The Scottish Power tariff I was on ended a week ago, so I tried to change to their currently available cheapest tariff. Unfortunately they won't let me do that:
Please be informed that ScottishPower is not offering Online Energy Reward to its existing customers. This service package is only available for the new customers.
This is ridiculous. In order to get their cheapest deal I would need to change supplier twice. They don't even advertise that this isn't available to existing customers. The website just hides it from the list of tariffs if you're viewing the "existing customer" version. (It's also difficult to get from the marketing summary to an actual price list for each tariff; there's no direct link).
Their other options all strangely have £50 penalties for changing tariff or supplier early... perhaps they want to stop people leaving for those suppliers like themselves offering new customers the best prices.
I can find the cheapest suppliers using online comparison websites, but the cheapest option means separating Electricity and Gas so I'd have to deal with two companies who will most likely both give good deals only to new customers and both make arbitrary guesses at future usage so that I end up paying for it all in advance.
Either I repeatedly change supplier every time one or more of them have "new customer only" deals or cease caring about how much it costs and stay with one of them just because it's easier. I've been doing this with Scottish Power for several years now (on whichever tariff appears to be cheapest - this is deceptive because you end up stuck on one while they bring out a cheaper option).
Another option which I've wanted to do for a while is switch to a "Green" Energy tariff. This is easier because the best tariff isn't necessarily the one that has the lowest price. Ecotricity have recently started doing a good progress towards generating 100% of the energy they sell themselves from renewable sources.
Why does it take several weeks to change energy supplier? I can understand that the first 2 weeks are caused by vulnerable people being sold tariffs on commission by rogues, but why is the additional time required?
I took my handheld GPS receiver with me in London, where it and OpenStreetMap data were invaluable at navigating to wherever I wanted to visit. I left the track logs enabled so I have a crude map of where I went in London:
Parts of the Thames are visible.
Map data ©2004-2010 OpenStreetMap contributors.
OpenStreetMap data can be used freely under the terms of the Creative Commons Attribution-ShareAlike 2.0 license.
Instead of returning home from London on Friday, by coincidence the Middle Wallop Kite Festival was on that weekend so I took a train to Hampshire and met up with Kevin & Leah who moved there recently.
After a short drive to Wallop we were left waiting until after 1am for our accommodation (a motor home) to arrive from Scotland because it was stuck in a really bad traffic jam north of Oxford... fortunately we had some late night entertainment watching an AA man get into a car with the keys locked in the boot. He survived people tripping over him and the jack that was holding the car up too.
It rained on Saturday morning but the sun came out later and the weather on Sunday was much better. Plenty of sun to burn me while I took a few hundred photos. I'll have to try and remember to actually use sunscreen next time. I left early on Monday morning for the 8½ hour train journey back home.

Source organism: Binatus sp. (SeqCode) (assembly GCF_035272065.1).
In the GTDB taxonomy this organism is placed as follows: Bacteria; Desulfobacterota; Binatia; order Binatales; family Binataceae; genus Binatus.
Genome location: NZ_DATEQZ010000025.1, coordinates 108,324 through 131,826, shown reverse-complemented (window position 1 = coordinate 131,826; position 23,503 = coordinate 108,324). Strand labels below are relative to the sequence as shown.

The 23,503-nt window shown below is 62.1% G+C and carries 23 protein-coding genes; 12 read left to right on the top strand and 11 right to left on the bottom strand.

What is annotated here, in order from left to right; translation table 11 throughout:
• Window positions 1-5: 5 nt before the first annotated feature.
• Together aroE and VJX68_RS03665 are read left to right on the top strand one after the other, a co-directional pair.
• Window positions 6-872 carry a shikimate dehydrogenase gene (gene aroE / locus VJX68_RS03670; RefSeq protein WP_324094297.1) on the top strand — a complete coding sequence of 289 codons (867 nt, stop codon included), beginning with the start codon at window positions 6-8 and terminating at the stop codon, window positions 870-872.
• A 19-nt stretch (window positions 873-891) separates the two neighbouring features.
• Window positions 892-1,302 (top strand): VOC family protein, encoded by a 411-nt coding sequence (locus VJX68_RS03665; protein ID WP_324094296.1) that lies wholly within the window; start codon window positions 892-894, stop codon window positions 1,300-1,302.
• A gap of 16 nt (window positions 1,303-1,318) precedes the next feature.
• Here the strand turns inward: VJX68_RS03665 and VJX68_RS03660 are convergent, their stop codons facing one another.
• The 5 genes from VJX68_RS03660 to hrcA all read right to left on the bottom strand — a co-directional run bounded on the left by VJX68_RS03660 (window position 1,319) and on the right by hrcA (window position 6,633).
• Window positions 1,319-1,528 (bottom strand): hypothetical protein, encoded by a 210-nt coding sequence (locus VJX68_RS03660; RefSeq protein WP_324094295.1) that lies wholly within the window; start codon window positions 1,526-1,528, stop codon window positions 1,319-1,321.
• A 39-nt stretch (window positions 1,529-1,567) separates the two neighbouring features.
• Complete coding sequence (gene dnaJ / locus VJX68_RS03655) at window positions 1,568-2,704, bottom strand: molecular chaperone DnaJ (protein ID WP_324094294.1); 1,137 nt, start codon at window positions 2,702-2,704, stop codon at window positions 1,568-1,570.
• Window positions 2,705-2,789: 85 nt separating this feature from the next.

I was going to buy a new camera soon... but for the first time in 5 years I've finally found a use for the viewfinder and some of the newer compact cameras lack one. It's impossible to take burst shots of someone moving past you in sunlight using only the display. The Canon IXUS 300 HS can take 240 FPS video but without being able to aim it quickly that might not be very useful.
I got some breakfast from Pret a Manger (there are definitely some French accents missing from that name...) and then visited the Bank of England Museum, which is only open on banking days and is as boring as it sounds.
I had another late lunch at Tate Britain before looking at the art on display there. Much better than Tate Modern but I didn't get many photos because taking photos indoors without the flash on is almost impossible with my camera.
After getting some breakfast from Gail's I walked past BBC Television Centre then went down Charing Cross Road stopping at Soho Square and Leicester Square (which happened to be closed this week for filming) before heading to Hampstead Heath. Eventually I reached the top of Parliament Hill before heading south for Tate Modern.
I had a late lunch of haddock and chips before wandering around wondering why almost anything qualifies as "art". There was a massive traffic jam of taxis outside when I left. A quick wander around the maze that is Harrods looking at things over-priced in the thousands of pounds, before heading home for dinner.
Over two years since I last visited London, I boarded two trains with minutes to spare each time (after trying to get onto the wrong platform at Waverley) and arrived mid afternoon. I'm staying with a couple of friends who have space for me to sleep on a very large bean bag.
Both ASDA and Tesco prompt people to reuse carrier bags and have sold thick plastic carrier bags for a while now but their free bags have simply gotten thinner and less reusable. They start falling apart after a few uses... like this Tesco bag, which didn't like holding items from ASDA so the bottom split open and it threw them all over the car park:
(Yes, that's one of the shampoo bottles from yesterday missing its lid, they're not just PVC, they're unable to handle being dropped too).
So... the message is: reuse your carrier bags, as long as you paid extra for them first. I used to have a bright green Marks & Spencer carrier bag that intended to survive forever, but it got covered in sticky Irn-Bru so I had to throw it away.